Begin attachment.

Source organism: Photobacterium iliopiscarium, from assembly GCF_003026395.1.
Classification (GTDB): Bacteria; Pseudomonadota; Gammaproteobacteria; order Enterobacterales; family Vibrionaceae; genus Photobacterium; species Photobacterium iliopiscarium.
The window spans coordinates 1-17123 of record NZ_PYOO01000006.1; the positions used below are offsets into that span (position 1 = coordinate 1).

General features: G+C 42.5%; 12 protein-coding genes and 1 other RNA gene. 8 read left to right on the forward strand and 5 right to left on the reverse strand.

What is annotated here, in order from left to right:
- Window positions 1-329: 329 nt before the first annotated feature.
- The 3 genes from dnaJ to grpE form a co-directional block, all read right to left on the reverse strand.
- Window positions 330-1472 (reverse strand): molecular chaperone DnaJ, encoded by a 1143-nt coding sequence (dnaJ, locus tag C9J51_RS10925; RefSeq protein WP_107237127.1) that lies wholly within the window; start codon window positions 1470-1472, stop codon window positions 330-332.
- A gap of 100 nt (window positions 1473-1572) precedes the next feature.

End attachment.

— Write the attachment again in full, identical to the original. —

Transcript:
Source organism: Photobacterium iliopiscarium, from assembly GCF_003026395.1.
Classification (GTDB): Bacteria; Pseudomonadota; Gammaproteobacteria; order Enterobacterales; family Vibrionaceae; genus Photobacterium; species Photobacterium iliopiscarium.
The window spans coordinates 1-17123 of record NZ_PYOO01000006.1; the positions used below are offsets into that span (position 1 = coordinate 1).

General features: G+C 42.5%; 12 protein-coding genes and 1 other RNA gene. 8 read left to right on the forward strand and 5 right to left on the reverse strand.

What is annotated here, in order from left to right:
- Window positions 1-329: 329 nt before the first annotated feature.
- The 3 genes from dnaJ to grpE form a co-directional block, all read right to left on the reverse strand.
- Window positions 330-1472 (reverse strand): molecular chaperone DnaJ, encoded by a 1143-nt coding sequence (dnaJ, locus tag C9J51_RS10925; RefSeq protein WP_107237127.1) that lies wholly within the window; start codon window positions 1470-1472, stop codon window positions 330-332.
- A gap of 100 nt (window positions 1473-1572) precedes the next feature.